— Susan Ponder-Stansel, President and CEO of Alivia Care Inc.


One of Jet Health’s goals is to continue to focus on our clinicians as a key driver of business success. We have invested significantly in recruitment initiatives to attract qualified members to our team. In addition to the flexibility that many home care and palliative care providers offer, Jet Health encourages ongoing skill development through opportunities for clinical advancement, program specialization, and use of technology. , all designed to improve the delivery of care and the satisfaction of our professionals. Optimizing the workforce in each of the company’s branches, coupled with the appropriate specialist skills, will enable the organization to better serve the communities in which we operate.

Another goal is to expand the use of technology to complement our existing care delivery model. The use of technology – such as remote patient monitoring – allows our clinicians to be alerted to subtle status changes among our patient base between in-person visits, so that we can respond to them, thereby mitigating the possibility of major problems. Televisits can be quickly organized once the triage has met all needs, and then interventions can be implemented. We believe this approach will lead to reduced hospitalizations, better informed patients, better communication and better overall outcomes.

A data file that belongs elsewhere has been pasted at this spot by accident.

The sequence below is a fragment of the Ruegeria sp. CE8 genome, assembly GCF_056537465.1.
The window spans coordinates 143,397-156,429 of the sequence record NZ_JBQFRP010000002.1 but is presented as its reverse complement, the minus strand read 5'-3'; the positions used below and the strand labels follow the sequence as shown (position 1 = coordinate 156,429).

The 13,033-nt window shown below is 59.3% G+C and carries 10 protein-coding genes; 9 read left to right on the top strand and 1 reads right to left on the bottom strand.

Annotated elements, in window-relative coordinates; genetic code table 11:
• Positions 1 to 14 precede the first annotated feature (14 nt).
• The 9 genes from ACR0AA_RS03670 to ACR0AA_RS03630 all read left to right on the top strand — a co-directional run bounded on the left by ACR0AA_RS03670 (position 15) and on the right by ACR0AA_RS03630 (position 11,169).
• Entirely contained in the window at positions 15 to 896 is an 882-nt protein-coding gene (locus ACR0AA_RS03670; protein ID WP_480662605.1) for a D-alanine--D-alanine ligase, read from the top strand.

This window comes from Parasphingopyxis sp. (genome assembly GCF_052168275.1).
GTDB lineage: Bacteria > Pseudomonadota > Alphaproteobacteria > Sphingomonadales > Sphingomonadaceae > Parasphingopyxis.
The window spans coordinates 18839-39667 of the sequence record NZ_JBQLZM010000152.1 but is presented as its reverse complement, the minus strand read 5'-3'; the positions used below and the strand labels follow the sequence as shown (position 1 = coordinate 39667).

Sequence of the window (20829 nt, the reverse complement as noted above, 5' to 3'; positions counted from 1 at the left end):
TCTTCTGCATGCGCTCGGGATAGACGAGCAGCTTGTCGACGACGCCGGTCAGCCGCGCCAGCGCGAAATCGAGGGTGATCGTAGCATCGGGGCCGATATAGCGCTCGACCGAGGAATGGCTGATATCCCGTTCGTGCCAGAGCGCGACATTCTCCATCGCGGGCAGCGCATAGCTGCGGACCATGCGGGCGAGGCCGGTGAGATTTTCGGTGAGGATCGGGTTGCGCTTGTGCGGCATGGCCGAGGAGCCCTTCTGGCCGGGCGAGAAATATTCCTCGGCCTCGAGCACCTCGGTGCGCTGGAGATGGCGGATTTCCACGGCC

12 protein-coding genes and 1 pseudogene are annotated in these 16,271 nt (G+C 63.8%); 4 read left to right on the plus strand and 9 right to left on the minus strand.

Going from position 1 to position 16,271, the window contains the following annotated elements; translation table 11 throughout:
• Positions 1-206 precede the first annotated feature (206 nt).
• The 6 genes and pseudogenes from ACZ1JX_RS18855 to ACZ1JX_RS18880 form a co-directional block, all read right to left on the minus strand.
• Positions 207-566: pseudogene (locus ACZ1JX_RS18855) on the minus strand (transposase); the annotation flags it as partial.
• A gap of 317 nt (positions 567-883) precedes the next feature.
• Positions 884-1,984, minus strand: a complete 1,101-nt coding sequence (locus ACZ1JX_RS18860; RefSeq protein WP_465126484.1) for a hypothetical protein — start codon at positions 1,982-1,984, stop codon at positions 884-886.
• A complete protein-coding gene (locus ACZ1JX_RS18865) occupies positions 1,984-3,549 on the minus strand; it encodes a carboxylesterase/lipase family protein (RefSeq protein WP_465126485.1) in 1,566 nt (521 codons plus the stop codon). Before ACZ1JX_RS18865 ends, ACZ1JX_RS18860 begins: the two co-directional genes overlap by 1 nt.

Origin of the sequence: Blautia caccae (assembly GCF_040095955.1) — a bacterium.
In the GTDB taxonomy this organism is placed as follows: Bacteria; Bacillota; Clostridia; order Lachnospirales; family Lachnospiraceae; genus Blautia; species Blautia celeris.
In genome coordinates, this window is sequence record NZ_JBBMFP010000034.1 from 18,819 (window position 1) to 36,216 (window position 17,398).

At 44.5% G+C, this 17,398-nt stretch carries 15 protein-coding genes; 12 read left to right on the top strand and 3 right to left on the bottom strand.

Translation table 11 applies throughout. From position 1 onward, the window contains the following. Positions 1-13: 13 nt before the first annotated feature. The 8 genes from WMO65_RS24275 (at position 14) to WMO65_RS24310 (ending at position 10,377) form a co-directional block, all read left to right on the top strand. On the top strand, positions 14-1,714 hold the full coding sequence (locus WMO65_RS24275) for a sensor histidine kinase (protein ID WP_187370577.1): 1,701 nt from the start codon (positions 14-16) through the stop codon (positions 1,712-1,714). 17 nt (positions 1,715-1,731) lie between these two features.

Completion of these initiatives will equip Jet Health clinicians and professionals with the necessary tools and ability to deliver care to the most acute patients at home, and better position them to meet the complex and challenging demands of a delivery. evolving health care. system.

— Stacie Bratcher, CEO of Jet Health


Externally, AccentCare focuses on political issues facing our community. Securing legislative or regulatory relief from the proposed home healthcare cuts is a top priority for us. We share the community’s concerns about the methodology CMS uses to interpret the Congressional intent on budget neutrality of the PDGM, and believe that a delay is reasonable and necessary to ensure patient access to home health services. . If CMS does not remove the payment reduction portion of the proposed rule, every effort will be made to support the efforts of our congressional home health champions to include the Preserving Access to Health Act. at home in the essential end-of-year package. .